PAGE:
In de zomer van 2018 reisde het bestuur van Mukomeze af naar Rwanda, samen met de filmmaker Robert van den Broek en zijn zoon Simon. Na zes filmdagen maakten zij de documentaire Empower her over de veerkracht van de Rwandese vrouwen die tijdens de genocide seksueel geweld overleefden.
We zijn heel trots op het resultaat en willen de film graag met iedereen delen:
Come and experience a Rwandan evening, with Rwandan coffee and three short films that show the resilience and strength of Rwandan women who survived the genocide against the Tutsis in 1994. The evening, which is free of charge, is organised by the Mukomeze foundation to launch their newest film.
12 December 2018
Cacaofabriek Helmond, Cacaokade 1 in Helmond
Tickets are free, but please register online (Dutch)
The first film is ‘Intended consequences’ (15min). It tells the story of several women who endured sexual violence during the Rwandan genocide and who, as a consequence, got pregnant.
The second film ‘Mama Rwanda’ (35min) shows two women who combine mothership with entrepreneurship to face up to poverty.
The third and last film is ‘Mukomeze: Empower her’ (7min), filmed and directed by Robert van den Broek and his son zoon Simon.
In Summer 2018, both Robert and Simon went with the board of Mukomeze to Rwanda to film the work of Mukomeze. The film shows what Mukomeze, 10 years after its founding, is about and lets us witness the resilience of the women who survived sexual violence.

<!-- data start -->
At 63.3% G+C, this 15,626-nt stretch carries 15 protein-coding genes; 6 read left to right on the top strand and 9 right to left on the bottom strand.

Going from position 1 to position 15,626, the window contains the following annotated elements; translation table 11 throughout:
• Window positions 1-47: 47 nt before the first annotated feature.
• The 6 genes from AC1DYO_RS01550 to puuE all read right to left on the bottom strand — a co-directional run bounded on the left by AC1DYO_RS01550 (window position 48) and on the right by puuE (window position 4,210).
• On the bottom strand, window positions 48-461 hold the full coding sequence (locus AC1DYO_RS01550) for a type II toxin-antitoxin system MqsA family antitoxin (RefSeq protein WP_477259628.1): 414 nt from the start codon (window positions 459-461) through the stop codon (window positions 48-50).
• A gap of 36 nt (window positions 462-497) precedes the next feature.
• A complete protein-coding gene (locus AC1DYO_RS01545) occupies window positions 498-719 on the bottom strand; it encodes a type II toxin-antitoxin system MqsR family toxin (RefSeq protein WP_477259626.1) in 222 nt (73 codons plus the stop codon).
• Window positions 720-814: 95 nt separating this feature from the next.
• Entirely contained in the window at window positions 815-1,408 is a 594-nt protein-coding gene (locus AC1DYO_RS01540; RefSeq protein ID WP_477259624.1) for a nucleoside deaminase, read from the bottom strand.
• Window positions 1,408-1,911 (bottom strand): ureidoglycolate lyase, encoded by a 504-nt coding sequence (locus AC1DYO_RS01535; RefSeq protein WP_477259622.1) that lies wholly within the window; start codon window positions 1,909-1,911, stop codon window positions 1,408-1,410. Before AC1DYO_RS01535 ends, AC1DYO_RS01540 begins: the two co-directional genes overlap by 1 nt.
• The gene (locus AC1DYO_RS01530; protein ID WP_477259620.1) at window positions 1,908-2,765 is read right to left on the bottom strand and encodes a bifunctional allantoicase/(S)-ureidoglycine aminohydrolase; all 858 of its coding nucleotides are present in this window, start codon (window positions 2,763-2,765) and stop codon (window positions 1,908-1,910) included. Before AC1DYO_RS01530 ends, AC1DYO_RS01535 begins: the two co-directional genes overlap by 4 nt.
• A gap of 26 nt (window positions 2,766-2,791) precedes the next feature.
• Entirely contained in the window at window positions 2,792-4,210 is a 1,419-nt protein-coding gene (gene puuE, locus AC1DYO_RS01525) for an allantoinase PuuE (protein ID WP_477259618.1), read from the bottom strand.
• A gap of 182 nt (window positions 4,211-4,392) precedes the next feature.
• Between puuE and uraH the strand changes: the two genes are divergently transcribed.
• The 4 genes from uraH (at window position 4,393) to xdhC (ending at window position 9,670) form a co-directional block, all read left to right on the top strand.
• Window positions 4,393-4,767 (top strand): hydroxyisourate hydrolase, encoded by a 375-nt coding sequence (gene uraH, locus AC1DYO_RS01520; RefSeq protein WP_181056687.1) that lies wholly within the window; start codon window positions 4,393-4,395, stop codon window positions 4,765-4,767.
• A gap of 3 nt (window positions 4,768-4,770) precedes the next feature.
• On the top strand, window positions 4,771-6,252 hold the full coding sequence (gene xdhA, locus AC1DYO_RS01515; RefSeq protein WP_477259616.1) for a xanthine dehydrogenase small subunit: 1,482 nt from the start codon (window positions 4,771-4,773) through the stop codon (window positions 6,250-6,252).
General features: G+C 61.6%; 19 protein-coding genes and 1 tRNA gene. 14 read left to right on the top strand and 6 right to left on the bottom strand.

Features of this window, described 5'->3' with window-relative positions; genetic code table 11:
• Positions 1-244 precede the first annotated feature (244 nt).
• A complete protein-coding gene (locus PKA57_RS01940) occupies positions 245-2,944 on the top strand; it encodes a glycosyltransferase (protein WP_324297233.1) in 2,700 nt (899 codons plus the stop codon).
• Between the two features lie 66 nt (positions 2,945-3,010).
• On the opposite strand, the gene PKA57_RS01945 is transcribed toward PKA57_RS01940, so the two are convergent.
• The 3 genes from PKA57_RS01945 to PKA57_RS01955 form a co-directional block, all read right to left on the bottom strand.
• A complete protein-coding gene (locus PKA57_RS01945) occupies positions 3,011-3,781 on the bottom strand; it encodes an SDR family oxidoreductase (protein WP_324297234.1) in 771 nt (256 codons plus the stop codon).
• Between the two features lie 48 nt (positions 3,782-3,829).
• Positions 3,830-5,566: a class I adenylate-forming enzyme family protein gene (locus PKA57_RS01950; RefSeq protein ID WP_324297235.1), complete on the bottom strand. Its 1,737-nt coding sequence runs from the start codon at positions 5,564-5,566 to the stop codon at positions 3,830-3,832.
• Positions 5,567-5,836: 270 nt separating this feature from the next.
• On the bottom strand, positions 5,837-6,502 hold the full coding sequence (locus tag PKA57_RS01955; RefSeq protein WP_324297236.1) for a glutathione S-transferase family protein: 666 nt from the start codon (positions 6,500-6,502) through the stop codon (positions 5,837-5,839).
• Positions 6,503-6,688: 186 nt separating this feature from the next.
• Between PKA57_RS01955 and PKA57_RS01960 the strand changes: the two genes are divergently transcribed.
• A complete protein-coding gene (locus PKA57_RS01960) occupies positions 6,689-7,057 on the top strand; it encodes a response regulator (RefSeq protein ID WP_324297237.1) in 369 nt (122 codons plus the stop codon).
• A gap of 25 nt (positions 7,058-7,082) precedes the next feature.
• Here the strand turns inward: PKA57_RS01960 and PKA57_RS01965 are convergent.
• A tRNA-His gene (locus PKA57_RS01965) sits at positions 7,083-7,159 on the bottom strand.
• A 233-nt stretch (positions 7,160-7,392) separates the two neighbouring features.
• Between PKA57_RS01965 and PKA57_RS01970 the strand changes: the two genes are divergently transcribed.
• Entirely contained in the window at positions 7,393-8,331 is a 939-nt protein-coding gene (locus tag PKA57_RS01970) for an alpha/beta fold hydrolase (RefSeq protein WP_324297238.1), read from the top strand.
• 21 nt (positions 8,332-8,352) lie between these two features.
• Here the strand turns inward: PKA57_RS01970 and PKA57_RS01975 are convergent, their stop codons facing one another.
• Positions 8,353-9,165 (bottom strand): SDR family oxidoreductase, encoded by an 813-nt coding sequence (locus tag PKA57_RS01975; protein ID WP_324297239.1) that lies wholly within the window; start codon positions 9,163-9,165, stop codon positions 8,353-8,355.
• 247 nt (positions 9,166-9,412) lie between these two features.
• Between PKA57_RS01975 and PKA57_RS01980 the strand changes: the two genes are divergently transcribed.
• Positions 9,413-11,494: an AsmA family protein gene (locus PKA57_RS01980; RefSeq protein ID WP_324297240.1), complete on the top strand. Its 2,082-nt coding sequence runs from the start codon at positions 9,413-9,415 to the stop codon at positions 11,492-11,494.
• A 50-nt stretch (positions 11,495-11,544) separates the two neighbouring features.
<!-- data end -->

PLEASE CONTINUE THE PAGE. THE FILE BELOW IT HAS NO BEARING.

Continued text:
This evening is free of charge. We do ask you to register via this link (Dutch)
Ten years ago Mukomeze Foundation was founded. Because of this anniversary we are organising a special evening at Humanity House in The Hague on Thursday April 5th. We will screen the documentary The Uncondemned and afterwards Anne-Marie de Brouwer, co-founder of Mukomeze, and Patricia Viseur-Sellers, special advisor at the International Criminal Court discuss various topics regarding the film.
Trailer of ‘The Uncondemned’
The Uncondemned tells the gripping story of a group of young international lawyers, activists and Rwandan women. Together, they played a major role in the international recognition and prosecution of sexual violence as a weapon of war.
During the Rwandan genocide, starting on the 6th of April in 1994, an estimated 800.000 Rwandans were brutally killed in the space of 100 days. Soon after the genocide, it became clear that sexual violence had played a major factor during the mass murder and was used as a weapon of war.
Four years later, in 1998, judges of the Rwanda Tribunal gave an important verdict. For the first time a suspect was found guilty of using sexual violence as a weapon of war during a genocide: mayor Jean-Paul Akayesu. The documentary portrays this iconic trial.
After the movie, we will talk about the prosecution of sexual violence as a weapon of war and the judicial process regarding the trials. Did the case against Akayesu have a deterring effect on possible future perpetrators? What needs to be done to prosecute those who go unpunished? And how does sexual violence still play a role in today’s conflict areas?
- Anne-Marie de Brouwer. Co-founder Mukomeze Foundation and IMPACT: Center against Human Trafficking and Sexual Violence in Conflict.
- Patricia Viseur Sellers. Special Adviser on gender-based crimes for the International Criminal Court (ICC). Patricia contributed to the trial against Akayesu.
- The moderator will be Christophe Paulussen. Senior Researcher T.M.C. Asser Instituut.